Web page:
Last week I shared what I see as some typical bad habits of Sunday School teachers that lead to less-than-ideal lessons even though they have the best intentions.

As a fun experiment, I wanted to challenge myself to provide a list of tactics any Sunday School teacher could use, no matter their skill level, and increase engagement in their class.

So, here it goes…

Don’t plan a lesson, plan a list of questions

If you desire to facilitate a class discussion, sharing of spiritual witnesses, and an all-around unifying experience for your ward, a lesson plan isn’t going to do it.

Of course, in the weeks leading up to your lesson, you are going to read and re-read the Come Follow Me scripture block.

But instead of preparing a lesson to teach, prepare a list of questions you can ask as the Sunday School discussion facilitator.

Push yourself on this list of questions.

Don’t be satisfied with superficial questions.

What questions are going to get the class thinking and talking?

Invite a team to prepare

Most Sunday School teachers go it alone during the lesson preparation stage.

Instead, invite others to prepare along with you, that way you show up to class with a team of people ready to share their personal experiences with the scripture text.

This includes making sure the entire class knows the verses of scripture you are going to focus on during your lesson.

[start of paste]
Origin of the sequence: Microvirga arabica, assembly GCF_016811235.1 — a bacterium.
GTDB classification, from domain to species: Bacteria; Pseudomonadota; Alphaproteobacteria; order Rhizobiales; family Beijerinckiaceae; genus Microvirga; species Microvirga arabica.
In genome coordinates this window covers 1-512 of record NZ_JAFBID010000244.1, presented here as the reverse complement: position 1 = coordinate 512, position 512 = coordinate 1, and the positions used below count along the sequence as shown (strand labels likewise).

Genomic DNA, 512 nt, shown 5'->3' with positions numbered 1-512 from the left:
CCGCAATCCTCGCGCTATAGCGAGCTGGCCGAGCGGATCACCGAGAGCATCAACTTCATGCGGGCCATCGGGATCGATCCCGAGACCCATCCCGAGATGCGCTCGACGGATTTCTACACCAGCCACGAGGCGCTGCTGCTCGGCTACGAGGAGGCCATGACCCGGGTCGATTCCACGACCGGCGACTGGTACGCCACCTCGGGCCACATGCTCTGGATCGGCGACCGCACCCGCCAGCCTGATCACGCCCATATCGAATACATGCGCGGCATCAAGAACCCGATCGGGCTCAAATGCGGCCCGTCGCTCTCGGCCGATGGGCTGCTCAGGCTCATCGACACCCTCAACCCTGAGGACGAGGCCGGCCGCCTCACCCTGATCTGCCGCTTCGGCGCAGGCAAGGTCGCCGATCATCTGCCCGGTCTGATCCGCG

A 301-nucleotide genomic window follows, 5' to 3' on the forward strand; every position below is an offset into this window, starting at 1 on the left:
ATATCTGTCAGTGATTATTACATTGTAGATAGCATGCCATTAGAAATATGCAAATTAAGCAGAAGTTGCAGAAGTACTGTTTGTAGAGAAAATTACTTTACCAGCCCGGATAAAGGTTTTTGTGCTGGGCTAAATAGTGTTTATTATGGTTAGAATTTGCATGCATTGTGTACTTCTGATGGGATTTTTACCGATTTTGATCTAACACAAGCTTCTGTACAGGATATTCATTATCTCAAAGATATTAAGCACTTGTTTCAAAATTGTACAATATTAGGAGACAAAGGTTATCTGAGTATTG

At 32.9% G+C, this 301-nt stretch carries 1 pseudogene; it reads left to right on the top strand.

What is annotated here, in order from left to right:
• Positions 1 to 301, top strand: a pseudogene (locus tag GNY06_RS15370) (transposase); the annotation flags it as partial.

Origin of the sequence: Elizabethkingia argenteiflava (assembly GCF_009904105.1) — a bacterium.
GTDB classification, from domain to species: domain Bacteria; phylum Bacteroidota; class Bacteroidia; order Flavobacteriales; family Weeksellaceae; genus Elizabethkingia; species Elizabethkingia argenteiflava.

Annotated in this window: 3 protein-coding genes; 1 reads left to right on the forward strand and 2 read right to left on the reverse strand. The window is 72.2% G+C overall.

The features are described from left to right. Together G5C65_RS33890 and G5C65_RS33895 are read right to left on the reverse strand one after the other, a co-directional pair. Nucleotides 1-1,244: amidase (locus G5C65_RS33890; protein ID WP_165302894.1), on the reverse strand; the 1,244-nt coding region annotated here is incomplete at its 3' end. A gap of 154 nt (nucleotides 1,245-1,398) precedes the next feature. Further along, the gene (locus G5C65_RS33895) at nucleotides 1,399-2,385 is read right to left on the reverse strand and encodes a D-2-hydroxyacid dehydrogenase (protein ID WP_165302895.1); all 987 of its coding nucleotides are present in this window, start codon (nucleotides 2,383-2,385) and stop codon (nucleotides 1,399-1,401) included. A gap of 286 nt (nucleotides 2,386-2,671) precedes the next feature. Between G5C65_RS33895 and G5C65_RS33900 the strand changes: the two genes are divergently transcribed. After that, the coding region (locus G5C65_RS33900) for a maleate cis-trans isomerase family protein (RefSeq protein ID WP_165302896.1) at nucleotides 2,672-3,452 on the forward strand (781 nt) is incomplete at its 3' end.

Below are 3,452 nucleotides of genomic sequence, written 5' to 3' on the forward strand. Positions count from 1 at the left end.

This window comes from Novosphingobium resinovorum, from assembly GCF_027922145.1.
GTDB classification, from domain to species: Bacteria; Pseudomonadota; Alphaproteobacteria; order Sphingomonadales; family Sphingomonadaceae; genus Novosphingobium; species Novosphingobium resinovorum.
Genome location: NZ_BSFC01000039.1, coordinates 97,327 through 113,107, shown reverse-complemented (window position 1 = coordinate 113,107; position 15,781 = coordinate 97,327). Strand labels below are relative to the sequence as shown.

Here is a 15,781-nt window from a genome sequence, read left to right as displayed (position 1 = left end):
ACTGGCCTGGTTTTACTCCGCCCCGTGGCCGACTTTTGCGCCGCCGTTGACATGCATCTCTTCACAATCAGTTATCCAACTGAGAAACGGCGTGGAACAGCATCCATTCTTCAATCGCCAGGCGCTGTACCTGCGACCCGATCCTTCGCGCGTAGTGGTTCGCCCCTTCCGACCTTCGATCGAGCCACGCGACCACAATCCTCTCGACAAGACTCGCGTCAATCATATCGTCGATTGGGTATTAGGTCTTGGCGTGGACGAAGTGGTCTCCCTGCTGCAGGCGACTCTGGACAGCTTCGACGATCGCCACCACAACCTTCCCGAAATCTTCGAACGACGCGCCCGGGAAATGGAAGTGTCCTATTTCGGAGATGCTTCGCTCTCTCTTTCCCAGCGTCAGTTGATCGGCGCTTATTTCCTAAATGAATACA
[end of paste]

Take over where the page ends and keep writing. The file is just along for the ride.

By also inviting four to six people in advance to think about some specific questions related to the Come Follow Me scripture block, you now have people ready to go to get your discussion moving.

Warmup the class

Have you ever taught a class and struggled to get people to make comments?

There is no such thing as resistance, only the lack of safety.

In other words, if people aren’t making comments they don’t feel safe or comfortable enough to make comments in that classroom setting.

To avoid this, the teacher must warmup the class.

There are a variety of ways to do this, but the simplest way is to ask a fun, lighthearted question at the very beginning of your class.

I call this priming the pump.

You can READ THIS ARTICLE for more details.

Get the class talking in groups

You will feel resistance from the class at first, but push through it.

Getting people to speak in groups does a few things.

It engages those who don’t typically participate in the class discussion.

It allows those who make a lot of comments to make the comments without dominating the entire focus of the class.

It also allows the teacher to cover more material because more people can comment at the same time.

Prep a 5-minute sermon

Instead of a 45-minute lesson, you should prepare a 5-minute sermon.

You will either share this at the beginning to set the tone and invite the Spirit to get to work, or most likely, as you bring the attention of the class back together at the end you will share your 5-minute sermon and testimony and end with a spiritual bang.

This is my most basic format for Sunday School that anyone could use.

What is yours?


Kurt Francom
Executive Director
Leading Saints

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